Your skeletal muscles – muscles that make it possible for you to move – attach to your bones through strong connective tissues called tendons. Often, your tendons are found near your joints and are usually named according to the specific name of the muscle. For example, the quadriceps tendon gets its name from the muscle located in front of your thigh, the quadriceps femoris.
Common Types of Muscle Injuries
There are different names for muscle injuries. However, they can be generally named as contusions, strains, or tendonitis.
Muscle contusions are one of the most common muscle injuries experienced by athletes, especially those participating in contact sports. Muscle contusion is also called muscle bruises. Although quite common, most cases of contusions heal quickly even without special medical treatment.
Muscle contusions are often caused by a direct trauma or repeated blow to the muscle. In some cases, the condition can be caused by falling on a hard surface.
Symptoms may include pain at the site of injury. Severe muscle contusions may cause swelling and other underlying tissues may be damaged, as well.
- Muscle Strains
Muscle strains occur when the muscle is overstretched or pulled, with or without tearing of the muscle. It can be caused by a sudden or forceful contraction of the muscle such as lifting a heavy weight or repetitive movements (overuse injury).
Depending on the severity of muscle strain, symptoms may include pain, swelling and, sometimes, bruising.
Tendonitis is the inflammation of the tendon – strong fibrous connective tissue connecting a muscle to a bone. Sometimes, tendonitis may also be accompanied by a muscle strain. Tendonitis occurs when the tendon is irritated and inflamed. The condition can be caused by a sudden pull on the tendon and overuse or repetitive movements.
Symptoms may include pain, swelling, tenderness, and swelling
Treatments for Muscle Injuries
Minor muscle injuries may be treated with simple home remedies, such as rest, applying ice, using compression bandage, and elevating your injured limb. Taking anti-inflammatory medication may also help. Physiotherapy may also be able to help you manage your symptoms.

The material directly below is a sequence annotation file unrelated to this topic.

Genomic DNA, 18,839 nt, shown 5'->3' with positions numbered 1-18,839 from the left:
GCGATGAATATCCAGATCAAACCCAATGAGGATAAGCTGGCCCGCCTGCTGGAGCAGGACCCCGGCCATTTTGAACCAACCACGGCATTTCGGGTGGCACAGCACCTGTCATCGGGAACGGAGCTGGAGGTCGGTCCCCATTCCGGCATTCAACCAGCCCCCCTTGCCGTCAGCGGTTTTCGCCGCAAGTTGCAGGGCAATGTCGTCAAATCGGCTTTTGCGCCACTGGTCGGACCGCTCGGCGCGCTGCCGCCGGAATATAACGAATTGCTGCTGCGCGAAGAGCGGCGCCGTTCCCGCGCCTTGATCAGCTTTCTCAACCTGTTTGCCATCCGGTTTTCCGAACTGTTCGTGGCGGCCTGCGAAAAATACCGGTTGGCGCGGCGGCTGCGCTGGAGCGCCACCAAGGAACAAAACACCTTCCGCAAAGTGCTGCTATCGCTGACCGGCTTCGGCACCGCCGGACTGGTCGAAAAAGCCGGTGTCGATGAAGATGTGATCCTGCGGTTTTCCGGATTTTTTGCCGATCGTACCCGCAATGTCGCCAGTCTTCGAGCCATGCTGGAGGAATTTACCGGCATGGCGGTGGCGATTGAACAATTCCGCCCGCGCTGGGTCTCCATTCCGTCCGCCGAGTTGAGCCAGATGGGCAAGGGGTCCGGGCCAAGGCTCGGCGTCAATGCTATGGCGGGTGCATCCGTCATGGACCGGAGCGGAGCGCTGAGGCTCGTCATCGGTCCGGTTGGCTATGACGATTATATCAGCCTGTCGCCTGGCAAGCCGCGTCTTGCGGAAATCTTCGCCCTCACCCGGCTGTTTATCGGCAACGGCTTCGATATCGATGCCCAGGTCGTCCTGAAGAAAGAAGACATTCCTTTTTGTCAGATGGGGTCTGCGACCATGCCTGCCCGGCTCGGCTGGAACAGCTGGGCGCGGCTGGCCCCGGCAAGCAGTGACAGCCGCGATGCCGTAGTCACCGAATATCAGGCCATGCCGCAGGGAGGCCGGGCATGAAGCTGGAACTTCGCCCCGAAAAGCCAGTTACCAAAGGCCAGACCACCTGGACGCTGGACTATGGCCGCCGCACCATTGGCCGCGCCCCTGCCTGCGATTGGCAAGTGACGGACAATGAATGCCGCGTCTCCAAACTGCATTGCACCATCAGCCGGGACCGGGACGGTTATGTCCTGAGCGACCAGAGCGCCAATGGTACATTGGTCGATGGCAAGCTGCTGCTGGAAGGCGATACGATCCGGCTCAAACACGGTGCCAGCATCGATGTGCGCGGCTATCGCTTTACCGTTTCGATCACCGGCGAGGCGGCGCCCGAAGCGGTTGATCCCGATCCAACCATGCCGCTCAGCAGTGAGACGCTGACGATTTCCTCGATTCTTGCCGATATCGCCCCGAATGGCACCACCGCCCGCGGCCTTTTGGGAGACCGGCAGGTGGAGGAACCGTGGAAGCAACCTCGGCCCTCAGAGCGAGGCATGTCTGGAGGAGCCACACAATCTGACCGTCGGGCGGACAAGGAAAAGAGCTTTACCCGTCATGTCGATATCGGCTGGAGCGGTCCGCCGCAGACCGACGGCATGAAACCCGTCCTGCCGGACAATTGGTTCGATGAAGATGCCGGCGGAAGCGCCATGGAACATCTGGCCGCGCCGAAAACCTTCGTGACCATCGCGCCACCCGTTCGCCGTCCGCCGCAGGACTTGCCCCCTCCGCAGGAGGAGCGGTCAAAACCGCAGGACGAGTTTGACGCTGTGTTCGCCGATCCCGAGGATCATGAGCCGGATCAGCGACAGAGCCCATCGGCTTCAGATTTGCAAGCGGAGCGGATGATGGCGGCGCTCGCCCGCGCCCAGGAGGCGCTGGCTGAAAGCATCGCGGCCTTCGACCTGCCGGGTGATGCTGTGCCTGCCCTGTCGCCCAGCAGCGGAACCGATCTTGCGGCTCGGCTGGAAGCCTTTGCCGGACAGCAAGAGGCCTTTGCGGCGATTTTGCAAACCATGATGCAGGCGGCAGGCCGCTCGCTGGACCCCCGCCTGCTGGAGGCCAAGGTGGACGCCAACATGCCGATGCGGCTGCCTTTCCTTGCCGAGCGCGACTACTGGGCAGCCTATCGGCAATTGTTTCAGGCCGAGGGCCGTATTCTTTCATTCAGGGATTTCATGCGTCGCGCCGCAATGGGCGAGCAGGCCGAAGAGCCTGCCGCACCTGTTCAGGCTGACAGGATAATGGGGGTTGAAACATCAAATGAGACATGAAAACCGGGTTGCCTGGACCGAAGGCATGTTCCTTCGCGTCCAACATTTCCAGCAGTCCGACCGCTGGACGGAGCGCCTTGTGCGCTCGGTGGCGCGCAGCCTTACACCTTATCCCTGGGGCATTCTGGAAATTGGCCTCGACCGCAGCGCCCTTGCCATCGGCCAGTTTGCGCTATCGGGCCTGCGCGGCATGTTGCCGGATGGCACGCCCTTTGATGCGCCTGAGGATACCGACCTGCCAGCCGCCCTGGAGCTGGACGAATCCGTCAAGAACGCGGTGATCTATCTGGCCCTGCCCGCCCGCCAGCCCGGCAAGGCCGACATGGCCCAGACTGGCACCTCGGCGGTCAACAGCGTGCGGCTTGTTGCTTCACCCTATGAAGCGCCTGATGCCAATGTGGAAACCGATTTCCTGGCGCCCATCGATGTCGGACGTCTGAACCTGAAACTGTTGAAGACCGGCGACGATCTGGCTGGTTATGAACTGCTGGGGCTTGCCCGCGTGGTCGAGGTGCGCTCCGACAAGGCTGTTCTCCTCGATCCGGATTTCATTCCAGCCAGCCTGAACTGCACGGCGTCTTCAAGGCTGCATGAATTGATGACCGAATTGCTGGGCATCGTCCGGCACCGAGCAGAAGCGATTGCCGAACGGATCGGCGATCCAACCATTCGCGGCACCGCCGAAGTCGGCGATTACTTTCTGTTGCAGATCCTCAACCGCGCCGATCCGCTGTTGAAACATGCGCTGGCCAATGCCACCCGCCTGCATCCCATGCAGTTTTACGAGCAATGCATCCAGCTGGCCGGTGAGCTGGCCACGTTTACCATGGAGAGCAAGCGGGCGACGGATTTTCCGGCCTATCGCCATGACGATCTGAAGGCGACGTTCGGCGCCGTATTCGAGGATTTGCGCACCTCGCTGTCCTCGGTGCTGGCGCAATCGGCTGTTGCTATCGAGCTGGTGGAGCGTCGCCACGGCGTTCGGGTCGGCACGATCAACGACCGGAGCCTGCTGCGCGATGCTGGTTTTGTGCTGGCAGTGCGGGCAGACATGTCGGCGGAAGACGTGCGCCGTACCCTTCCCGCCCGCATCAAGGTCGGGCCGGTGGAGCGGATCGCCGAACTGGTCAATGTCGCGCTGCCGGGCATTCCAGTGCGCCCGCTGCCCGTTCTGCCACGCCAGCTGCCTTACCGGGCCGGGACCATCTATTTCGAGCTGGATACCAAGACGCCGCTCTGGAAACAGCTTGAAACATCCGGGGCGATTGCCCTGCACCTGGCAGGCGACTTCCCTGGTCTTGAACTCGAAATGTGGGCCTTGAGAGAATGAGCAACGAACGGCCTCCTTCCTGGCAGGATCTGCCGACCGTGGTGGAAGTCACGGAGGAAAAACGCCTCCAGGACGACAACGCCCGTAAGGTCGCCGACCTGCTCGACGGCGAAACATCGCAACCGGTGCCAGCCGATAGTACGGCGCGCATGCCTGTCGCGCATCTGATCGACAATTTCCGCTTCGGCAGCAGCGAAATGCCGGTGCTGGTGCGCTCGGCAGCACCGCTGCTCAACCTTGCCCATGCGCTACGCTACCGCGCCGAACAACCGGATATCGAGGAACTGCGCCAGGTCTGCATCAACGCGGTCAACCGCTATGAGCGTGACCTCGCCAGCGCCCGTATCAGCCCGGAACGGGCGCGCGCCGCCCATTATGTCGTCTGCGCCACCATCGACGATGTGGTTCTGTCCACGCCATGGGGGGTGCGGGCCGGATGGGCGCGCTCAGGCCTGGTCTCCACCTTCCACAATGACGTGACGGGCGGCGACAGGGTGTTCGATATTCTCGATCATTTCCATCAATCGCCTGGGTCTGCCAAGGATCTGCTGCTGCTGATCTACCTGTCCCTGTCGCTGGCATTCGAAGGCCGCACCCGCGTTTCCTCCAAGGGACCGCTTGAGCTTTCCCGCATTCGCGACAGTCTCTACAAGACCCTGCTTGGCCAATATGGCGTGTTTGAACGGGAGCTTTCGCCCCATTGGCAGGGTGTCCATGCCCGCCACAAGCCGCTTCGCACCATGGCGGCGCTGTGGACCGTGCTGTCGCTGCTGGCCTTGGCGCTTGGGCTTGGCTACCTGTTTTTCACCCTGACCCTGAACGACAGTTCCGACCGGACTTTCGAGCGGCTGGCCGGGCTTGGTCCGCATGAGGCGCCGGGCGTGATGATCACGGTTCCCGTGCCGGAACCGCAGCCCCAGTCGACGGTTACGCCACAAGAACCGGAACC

Severe muscle injuries need to be checked by a qualified health care provider. A torn muscle or tendon may need to be surgically repaired.
What you can do
Most minor muscle injuries can be effectively treated with RICE therapy. RICE stands for rest, ice, compression, and elevation. Taking anti-inflammatory medication, such as acetaminophen or ibuprofen may help with your pain and swelling. If you are unsure of what medication you can take, don’t hesitate to ask your doctor.
Learn how you can apply RICE therapy for your muscle injury:
- Home Remedies for Muscle Strains
- WHen is Ice Used for a Sports Injury?
- When is Heat Used for a Sports Injury?
Physiotherapy and Muscle Injuries
Physiotherapy is an allied health profession that deals with the evaluation and treatment of musculoskeletal conditions, including muscle injuries. Whether you’ve undergone surgery for your injury or not, physiotherapy may be able to help you with your symptoms and other related problems. In addition, your physiotherapist will guide you throughout your rehab to ensure that you will be able to return to your original activity or achieve your highest function, as fast and safely possible.
Expect that you will be actively participating in your treatment, such as performing your physiotherapist’s recommended exercises to achieve your goals.
- Physiotherapy and Muscle Strains
- Physiotherapy for Sports Injuries
- Types of Physiotherapy Treatments
Rehabilitation After Your Muscle Injury Surgery
After your surgery for your injured muscle, your doctor may recommend that you undergo physiotherapy rehabilitation. Treatments included in your rehab program will depend on your specific problems and your goals.
Performing exercises is an important part of your physiotherapy rehabilitation. How soon you can return to your usual activities depends on the extent of your injury and how motivated you are in actively participating in your rehab.
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Conditions and Injuries l All About Physiotherapy
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